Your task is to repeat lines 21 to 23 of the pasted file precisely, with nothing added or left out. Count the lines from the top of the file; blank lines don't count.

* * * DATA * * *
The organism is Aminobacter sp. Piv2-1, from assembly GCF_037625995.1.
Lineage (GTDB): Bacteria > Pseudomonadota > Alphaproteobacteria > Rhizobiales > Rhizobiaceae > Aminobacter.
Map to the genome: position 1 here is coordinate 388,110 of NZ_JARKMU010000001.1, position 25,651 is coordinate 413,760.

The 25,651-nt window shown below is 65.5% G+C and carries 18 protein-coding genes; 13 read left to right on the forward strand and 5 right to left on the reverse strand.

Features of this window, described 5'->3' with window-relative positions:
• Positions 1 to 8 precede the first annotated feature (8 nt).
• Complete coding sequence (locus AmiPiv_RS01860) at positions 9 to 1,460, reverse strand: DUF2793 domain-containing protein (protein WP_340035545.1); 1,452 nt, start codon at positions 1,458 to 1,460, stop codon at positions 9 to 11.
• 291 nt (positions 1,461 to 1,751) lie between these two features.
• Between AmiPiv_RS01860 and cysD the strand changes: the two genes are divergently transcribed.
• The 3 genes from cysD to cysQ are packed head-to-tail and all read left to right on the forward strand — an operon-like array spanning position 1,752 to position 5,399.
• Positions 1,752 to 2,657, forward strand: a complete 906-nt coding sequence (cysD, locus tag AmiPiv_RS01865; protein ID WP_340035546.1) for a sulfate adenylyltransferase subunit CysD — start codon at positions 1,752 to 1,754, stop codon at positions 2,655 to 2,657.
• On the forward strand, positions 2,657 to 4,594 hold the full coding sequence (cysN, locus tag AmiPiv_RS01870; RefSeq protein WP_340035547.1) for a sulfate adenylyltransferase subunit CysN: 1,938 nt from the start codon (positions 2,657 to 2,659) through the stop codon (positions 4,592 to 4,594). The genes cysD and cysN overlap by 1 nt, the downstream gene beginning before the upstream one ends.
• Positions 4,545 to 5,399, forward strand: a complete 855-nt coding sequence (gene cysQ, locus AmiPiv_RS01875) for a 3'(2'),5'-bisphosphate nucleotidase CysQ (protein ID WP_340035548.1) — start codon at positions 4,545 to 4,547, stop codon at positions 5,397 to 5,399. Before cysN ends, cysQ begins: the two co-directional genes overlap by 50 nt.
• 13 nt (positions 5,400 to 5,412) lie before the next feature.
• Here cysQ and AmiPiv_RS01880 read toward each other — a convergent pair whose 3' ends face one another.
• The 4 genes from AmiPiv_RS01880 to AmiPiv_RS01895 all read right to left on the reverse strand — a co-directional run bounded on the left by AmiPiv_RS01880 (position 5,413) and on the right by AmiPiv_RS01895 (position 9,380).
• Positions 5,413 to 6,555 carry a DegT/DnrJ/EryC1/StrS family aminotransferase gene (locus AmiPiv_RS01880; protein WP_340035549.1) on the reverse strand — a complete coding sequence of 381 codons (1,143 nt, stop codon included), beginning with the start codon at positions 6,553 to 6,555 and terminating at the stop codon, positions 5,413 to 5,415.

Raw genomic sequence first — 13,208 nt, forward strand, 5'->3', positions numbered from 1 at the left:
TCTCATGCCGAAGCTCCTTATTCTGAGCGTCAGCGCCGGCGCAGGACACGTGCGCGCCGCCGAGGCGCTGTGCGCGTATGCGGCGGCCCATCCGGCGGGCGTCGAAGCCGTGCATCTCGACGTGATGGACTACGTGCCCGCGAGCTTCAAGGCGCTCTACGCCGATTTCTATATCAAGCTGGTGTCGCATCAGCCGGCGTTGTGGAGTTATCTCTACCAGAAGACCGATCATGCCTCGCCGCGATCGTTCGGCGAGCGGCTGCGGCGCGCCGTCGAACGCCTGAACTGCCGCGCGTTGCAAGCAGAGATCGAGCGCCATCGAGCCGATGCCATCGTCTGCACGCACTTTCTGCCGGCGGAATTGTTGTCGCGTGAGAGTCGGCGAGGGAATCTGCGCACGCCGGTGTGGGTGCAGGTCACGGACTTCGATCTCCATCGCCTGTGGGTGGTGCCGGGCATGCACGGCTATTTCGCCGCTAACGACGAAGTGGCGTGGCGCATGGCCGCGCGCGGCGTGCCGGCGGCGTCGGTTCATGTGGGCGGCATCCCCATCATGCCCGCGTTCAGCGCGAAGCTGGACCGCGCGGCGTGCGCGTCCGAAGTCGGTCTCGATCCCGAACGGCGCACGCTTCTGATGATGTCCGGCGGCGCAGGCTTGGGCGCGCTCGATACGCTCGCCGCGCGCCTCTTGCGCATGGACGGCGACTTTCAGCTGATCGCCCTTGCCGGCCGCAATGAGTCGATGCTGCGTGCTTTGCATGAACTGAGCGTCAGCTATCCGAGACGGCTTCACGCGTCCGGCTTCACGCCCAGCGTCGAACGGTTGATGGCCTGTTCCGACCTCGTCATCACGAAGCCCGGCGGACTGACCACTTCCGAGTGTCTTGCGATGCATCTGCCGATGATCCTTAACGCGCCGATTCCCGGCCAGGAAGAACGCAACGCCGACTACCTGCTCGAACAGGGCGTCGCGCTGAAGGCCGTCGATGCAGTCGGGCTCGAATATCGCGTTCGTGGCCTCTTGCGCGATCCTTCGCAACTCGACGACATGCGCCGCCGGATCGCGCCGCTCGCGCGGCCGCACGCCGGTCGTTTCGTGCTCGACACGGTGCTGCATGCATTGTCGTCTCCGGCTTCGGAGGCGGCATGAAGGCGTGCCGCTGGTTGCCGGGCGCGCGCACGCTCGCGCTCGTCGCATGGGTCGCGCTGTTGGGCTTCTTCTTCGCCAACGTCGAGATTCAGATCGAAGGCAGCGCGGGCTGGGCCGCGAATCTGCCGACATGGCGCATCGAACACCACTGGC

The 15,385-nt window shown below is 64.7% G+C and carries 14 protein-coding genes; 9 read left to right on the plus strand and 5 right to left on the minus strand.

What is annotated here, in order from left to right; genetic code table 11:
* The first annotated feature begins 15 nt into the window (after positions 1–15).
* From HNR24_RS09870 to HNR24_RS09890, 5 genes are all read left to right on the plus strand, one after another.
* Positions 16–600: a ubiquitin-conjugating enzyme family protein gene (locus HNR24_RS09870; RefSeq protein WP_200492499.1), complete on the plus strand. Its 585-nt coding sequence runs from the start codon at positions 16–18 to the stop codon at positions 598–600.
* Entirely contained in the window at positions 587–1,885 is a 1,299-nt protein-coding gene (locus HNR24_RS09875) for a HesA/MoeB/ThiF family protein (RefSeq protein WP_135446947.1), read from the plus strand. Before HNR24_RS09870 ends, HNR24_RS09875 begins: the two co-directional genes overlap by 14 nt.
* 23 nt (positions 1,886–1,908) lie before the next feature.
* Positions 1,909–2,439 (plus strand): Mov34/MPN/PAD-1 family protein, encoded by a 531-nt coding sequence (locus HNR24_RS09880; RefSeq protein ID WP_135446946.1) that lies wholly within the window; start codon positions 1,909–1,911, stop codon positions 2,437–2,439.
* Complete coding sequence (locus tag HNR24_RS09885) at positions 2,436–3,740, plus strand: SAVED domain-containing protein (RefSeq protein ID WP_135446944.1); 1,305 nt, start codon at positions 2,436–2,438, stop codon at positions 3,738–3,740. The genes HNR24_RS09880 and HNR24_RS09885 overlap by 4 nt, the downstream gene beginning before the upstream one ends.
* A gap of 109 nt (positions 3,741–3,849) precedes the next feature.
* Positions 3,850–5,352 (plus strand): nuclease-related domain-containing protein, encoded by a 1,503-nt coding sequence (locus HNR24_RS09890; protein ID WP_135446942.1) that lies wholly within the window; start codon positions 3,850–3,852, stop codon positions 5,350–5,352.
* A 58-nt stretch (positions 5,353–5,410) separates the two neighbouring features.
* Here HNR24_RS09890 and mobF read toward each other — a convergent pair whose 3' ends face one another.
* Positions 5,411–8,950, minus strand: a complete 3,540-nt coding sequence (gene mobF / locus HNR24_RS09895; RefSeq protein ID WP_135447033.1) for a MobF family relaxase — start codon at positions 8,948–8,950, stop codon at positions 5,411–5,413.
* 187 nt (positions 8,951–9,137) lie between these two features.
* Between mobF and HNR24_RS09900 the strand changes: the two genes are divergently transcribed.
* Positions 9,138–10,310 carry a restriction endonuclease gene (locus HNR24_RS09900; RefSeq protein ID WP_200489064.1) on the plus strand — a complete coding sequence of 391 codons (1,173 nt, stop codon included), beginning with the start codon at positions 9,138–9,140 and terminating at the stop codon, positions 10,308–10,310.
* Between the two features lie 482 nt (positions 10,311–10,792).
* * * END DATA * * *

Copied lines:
What is annotated here, in order from left to right; genetic code table 11:
* The first annotated feature begins 15 nt into the window (after positions 1–15).
* From HNR24_RS09870 to HNR24_RS09890, 5 genes are all read left to right on the plus strand, one after another.